Taking a cue from Robert Altman’s 1992 movie The Player, you just know that is how the latest Sherlock Holmes movie was pitched. Being in a bit of a hurry, I did not practice multi-cinema-civil-disobedience MCCD and recklessly paid to watch it without doing my research. It was surprisingly almost good. I enjoyed the look of the movie [even the credits] with some scenes that featured very good use of the slow-motion filming [the bombed warehouse]. But the fight club scenes were so gratuitous that they served as an unwelcome reminder that I was watching a rather predictable film, to ensure it’s success no doubt. And then there was the frequently undecipherable dialogue.
I pause to note that I’m not against gratuitous scenes as a rule, but definitely when they are inserted to serve as a billboard for personal trainers — as in … hey Robert Downey looks in shape, but isn’t he around my age and been a serious druggie for long stretches?
My favorite gratuitous scene was in The Name of the Rose, the 1986 film based on Umberto Eco’s book. I hadn’t read the book and was not expecting a sex scene in a medieval murder mystery taking place in a monastery. The wordless, but not silent, scene featured a Chilean-born actress named Valentina Vargas [pictured], whom likely [still haven’t read book] ended the prospects of Adso completing his training.
The undecipherable dialogue reminded me of the 1980 movie Altered States in that the dialog wasn’t really meant to be heard. When happened as a result of that directorial choice was that the screenwriter — Paddy Chayefsky whose credits included Marty and Network — had his name removed from the movie. So it made me wonder if there might be any issues with those who came up with the story for this movie. In doing so, I think I got an insight about how movies get made and why they tend to sound the same.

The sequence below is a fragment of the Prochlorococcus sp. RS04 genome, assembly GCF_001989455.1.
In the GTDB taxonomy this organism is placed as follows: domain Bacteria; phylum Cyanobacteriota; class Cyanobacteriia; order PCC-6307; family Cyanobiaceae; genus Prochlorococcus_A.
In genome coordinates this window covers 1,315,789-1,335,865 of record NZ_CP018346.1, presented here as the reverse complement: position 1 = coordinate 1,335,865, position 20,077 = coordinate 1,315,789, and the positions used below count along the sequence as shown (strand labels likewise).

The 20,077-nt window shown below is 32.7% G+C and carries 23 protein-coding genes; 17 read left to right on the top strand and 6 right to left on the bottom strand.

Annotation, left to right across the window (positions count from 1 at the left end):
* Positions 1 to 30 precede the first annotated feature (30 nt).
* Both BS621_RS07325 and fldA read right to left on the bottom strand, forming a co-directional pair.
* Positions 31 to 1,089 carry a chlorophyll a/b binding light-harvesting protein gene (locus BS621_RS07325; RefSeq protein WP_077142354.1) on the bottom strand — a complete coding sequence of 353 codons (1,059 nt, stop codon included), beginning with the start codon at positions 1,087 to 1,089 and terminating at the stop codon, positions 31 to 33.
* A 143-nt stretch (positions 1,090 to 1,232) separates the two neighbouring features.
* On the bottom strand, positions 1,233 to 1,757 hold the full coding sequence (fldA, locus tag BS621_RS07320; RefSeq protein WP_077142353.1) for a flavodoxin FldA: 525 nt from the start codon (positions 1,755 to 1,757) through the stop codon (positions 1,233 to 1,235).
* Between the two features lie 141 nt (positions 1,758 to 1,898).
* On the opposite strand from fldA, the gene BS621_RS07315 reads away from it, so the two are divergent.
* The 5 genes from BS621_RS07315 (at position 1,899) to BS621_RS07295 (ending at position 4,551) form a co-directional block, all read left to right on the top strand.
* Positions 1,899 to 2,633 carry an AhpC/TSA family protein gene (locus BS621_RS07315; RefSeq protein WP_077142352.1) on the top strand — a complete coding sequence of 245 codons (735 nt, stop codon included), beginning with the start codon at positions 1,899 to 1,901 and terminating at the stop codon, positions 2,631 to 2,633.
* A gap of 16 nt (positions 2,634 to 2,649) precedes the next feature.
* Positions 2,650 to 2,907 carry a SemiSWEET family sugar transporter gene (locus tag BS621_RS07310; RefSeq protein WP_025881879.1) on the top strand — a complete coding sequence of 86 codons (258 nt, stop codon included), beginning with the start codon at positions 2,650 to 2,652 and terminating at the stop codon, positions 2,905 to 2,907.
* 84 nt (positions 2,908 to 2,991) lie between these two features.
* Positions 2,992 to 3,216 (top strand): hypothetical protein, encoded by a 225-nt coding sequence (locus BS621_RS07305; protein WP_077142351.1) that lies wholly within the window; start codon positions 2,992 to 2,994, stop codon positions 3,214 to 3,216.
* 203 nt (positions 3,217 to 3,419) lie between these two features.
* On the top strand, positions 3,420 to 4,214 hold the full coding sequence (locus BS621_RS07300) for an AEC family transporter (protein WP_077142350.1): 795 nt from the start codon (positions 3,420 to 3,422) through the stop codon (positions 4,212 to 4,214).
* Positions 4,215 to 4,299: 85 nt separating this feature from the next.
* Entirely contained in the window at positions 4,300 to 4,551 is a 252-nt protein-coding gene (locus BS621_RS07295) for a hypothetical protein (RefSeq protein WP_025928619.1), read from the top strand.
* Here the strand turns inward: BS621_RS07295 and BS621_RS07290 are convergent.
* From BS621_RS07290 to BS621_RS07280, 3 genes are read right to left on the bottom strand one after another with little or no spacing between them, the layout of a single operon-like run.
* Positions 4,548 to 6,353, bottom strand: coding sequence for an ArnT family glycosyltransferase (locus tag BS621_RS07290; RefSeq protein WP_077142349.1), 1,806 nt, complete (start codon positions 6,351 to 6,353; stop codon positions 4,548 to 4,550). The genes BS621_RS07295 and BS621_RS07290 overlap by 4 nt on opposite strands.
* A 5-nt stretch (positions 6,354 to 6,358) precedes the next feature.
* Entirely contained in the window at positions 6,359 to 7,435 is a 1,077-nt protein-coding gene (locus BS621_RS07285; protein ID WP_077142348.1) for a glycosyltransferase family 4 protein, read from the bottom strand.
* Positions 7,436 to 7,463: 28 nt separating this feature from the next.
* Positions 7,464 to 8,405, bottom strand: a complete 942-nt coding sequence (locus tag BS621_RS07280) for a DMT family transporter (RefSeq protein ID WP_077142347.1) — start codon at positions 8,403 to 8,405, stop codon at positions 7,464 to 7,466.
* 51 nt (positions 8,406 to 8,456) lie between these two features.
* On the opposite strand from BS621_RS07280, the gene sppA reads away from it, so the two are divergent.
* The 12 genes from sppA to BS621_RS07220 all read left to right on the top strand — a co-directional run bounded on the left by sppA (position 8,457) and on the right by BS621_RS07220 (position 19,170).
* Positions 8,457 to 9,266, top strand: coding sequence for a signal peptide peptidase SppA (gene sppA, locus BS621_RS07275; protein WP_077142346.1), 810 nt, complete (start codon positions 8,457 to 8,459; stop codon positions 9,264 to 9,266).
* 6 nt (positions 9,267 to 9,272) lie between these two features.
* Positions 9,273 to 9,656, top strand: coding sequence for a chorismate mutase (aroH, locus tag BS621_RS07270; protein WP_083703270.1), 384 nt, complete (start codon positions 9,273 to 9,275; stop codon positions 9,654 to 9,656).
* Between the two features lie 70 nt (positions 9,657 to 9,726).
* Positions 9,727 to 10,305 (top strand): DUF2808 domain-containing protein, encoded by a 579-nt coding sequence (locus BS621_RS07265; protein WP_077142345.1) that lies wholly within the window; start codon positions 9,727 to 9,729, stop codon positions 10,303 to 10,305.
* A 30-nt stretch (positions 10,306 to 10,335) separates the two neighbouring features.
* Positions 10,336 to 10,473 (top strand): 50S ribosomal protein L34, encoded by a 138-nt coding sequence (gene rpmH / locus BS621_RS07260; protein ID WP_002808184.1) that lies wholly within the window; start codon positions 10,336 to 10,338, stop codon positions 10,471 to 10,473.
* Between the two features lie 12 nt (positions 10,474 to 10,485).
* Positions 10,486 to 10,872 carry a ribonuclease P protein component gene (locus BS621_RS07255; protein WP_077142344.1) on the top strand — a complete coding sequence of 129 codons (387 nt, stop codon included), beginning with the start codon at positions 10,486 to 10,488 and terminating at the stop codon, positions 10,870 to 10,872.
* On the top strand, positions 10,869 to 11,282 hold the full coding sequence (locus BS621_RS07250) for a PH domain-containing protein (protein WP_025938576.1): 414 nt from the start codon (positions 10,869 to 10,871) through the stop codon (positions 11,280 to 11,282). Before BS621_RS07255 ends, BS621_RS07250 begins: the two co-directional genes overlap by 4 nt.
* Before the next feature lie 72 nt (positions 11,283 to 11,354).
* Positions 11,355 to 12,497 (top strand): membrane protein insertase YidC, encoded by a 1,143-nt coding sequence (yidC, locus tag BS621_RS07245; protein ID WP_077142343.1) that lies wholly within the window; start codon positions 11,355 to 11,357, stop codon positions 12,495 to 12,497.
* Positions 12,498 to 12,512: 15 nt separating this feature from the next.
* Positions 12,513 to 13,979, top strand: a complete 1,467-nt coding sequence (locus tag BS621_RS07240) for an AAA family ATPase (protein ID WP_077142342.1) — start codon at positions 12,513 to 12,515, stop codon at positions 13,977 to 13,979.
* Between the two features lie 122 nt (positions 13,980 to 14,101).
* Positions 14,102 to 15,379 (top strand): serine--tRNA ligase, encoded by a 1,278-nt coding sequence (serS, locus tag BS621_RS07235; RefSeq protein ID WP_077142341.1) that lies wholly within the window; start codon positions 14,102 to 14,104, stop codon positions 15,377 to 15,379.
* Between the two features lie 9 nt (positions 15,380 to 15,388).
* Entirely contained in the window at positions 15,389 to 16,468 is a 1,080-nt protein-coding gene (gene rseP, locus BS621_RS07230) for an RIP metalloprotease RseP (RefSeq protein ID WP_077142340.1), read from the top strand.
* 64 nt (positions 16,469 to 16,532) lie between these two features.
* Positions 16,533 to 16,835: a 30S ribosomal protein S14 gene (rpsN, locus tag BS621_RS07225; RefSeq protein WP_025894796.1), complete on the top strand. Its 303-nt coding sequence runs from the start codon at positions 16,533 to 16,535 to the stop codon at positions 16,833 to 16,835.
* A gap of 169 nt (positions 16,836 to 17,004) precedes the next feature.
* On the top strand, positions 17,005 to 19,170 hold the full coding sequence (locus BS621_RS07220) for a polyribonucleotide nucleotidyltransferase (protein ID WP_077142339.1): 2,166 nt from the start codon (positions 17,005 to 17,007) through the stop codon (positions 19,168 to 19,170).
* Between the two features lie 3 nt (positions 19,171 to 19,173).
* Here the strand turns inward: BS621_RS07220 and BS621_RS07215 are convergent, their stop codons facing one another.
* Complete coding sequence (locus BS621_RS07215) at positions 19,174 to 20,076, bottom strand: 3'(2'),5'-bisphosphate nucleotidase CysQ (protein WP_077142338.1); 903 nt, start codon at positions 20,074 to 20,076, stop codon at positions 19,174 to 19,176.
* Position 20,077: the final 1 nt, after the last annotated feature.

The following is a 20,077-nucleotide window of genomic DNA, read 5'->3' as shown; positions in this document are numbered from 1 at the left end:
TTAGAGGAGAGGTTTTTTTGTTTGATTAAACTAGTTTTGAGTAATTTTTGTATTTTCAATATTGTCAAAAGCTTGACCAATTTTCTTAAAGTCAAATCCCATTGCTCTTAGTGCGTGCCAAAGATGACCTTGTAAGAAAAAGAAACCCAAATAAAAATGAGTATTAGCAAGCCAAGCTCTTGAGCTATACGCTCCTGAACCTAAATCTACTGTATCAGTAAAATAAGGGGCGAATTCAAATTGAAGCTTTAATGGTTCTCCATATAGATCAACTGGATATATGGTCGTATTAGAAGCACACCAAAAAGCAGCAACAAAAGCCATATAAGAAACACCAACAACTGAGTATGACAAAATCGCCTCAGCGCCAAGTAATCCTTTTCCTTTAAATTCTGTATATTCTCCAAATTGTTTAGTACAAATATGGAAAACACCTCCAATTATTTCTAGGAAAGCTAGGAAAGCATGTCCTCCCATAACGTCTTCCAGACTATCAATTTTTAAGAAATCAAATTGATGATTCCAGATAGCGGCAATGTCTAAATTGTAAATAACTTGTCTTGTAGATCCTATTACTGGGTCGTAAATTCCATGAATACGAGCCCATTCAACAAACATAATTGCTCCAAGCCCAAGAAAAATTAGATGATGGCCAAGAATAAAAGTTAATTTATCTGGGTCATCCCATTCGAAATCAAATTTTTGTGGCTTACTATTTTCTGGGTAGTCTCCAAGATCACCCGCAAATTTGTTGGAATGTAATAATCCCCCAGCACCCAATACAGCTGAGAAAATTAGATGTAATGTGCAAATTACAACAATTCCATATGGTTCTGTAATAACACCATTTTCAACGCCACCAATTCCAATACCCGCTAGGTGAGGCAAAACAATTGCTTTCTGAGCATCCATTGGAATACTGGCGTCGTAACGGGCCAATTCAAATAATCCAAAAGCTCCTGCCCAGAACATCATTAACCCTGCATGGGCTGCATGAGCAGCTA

These are the people associated with developing the script used in the Sherlock Holmes movie:
- Lionel Wigram – Producer and credited with Screen Story – made his money as a producer for two recent Harry Potter movies. Other claim to fame is that he produced a movie which featured Vanilla Ice as a latter day James Dean in 1991. Wigram is the one who came up with the initial story to be used in the movie. He brought the story, part of the money and his connections, given that he was an executive at Warner Brothers for 10 years. A more accurate way to look at it is that since he brought at least part of the money, he gets to bring the story.
- Michael Robert Johnson – Credited with Screen Story and Screenplay – First credited movie experience.
- Anthony Peckham – Credited with Screenplay – He’s been around since 1990, but career has apparently just taken off given that he has another film out now [Invictus] and is working on four other films in development.
- Simon Kinberg – Credited with Screenplay – Ever try and figure out where a bad smell is coming from until you spot … afterwards, it was so obvious. That’s what it felt like to learn about the ubiquitous Mr Kinberg. In a Holmes-like manner, the facts all came together the more I learned about his work. This is the type of guy responsible for why most movies tend to sound the same. This is the type of guy brought in to smooth out the story line, insert political correctness, clever double entendre’s and of course metrosexual references. He is the unwitting poster-boy of movie mediocrity, film-story-by-the-numbers personified. A list of his screenplay credits: